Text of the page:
Global warming and many other climate change-associated impacts can (and should) be considered when it comes to barriers facing sustainable fisheries (and food production in general). Even our best management of marine resources is based on data that analyses the impacts of stressors placed on a fishery – from humans, other predators, and the environment around them. The increasing unpredictability and intensity of weather events like storms or heatwaves coupled with ever-changing ocean processes that effect marine life – like water currents and sea temperature, makes predicting how much we should or shouldn’t fish very difficult. As an example of how it’s impacting us right now, in the case of aquaculture, there’s been a sharp recent rise in the incidence of harmful algal blooms killing thousands of farmed fish in open water pens. While not directly attributable to one specific cause, increased temperatures (of air and the sea) are believed to be a major influencing factor. Technology is now evolving to combat this, with many farms shifting to land-based operations where conditions are controllable.

5. As a child, I often heard the term red tide and people were warned not to eat shellfish when it was present in the sea. Is it a form of harmful algal bloom?

Yes, it is a form of harmful algal bloom and it’s definitely advisable to steer clear of shellfish until environmental authorities have given the green light to eat local shellfish again. Even still, eating local shellfish harvested yourself is always going to be a gamble as some toxic algae can remain in the shellfish for months (sometimes a year or two) after they’ve been exposed to a high concentration! Farmed is always going to be safest, but if you’re going to pick them yourself, best to find areas with high water flow and to ask around first.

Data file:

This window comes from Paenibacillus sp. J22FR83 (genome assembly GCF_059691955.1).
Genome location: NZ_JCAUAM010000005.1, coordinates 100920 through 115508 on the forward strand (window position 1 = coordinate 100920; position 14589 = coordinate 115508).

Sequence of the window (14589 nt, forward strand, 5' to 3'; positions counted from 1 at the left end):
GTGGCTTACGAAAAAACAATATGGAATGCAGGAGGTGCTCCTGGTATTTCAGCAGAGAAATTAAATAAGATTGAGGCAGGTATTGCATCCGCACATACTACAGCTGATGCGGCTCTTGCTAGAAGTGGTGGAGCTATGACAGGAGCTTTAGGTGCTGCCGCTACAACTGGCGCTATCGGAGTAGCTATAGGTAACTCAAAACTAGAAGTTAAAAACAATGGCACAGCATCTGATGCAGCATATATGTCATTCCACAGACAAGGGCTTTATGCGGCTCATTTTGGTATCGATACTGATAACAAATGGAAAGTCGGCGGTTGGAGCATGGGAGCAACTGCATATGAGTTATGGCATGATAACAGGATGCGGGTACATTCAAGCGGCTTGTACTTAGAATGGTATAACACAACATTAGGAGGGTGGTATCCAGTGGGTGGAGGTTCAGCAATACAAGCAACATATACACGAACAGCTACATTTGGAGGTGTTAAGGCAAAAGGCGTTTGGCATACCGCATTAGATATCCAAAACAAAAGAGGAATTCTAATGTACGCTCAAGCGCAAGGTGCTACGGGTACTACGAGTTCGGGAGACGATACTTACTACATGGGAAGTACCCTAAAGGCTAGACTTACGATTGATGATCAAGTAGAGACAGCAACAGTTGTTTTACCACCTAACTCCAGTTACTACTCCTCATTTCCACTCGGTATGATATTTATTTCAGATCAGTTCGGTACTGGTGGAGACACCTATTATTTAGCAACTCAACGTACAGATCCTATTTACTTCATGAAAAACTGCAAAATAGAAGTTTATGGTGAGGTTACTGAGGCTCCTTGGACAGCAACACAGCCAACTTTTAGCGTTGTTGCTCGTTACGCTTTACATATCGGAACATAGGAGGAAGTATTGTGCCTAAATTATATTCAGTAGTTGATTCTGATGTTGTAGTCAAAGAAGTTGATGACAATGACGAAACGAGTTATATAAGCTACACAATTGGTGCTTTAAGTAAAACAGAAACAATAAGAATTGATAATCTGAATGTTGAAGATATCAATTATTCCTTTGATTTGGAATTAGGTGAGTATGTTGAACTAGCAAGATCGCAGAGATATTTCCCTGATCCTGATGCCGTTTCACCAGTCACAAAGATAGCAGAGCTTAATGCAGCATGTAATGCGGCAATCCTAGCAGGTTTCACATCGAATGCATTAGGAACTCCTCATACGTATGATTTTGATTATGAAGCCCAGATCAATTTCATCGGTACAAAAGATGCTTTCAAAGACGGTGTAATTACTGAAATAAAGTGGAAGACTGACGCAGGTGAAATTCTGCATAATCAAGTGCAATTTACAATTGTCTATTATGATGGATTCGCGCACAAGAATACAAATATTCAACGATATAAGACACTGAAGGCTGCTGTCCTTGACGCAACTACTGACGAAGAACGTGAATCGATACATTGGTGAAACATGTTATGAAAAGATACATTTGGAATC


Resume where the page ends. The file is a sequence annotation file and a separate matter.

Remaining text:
6. I wonder if we pay the true cost of our food in the ‘global north’ ? Do we include the cost of what economists refer to as externalities – damage to the environment / the cost of antibiotic resistance / the impact on the web of life within our oceans?

The short answer is – no.

Not only do we not pay the ‘true cost’ of our food in the ‘global north’, but we scarcely pay it anywhere on the planet. The unseen burdens and costs of producing food are yet to be clearly identified in the vast majority of seafood supply chains, so no major costs are being passed on to us as consumers. The only notable adjusted values we may see will come in the form of paying more for sustainability. As is the case with a number of other food sectors, practices or businesses that operate more sustainably, especially those who can prove it, generally demand a premium at retail. This added cost to us as consumers could be seen as a ‘true cost’ price adjustment as we are technically paying to offset some of the added financial burden associated with transitioning to or maintaining more sustainable seafood operations. But as far as paying for negative impacts, we’re yet to see these less financially tangible costs passed down to consumers.

Author: Oliver Fredriksson

© EIT Food
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Sustainable Seafood: Barriers and Opportunities in the Fishing Industry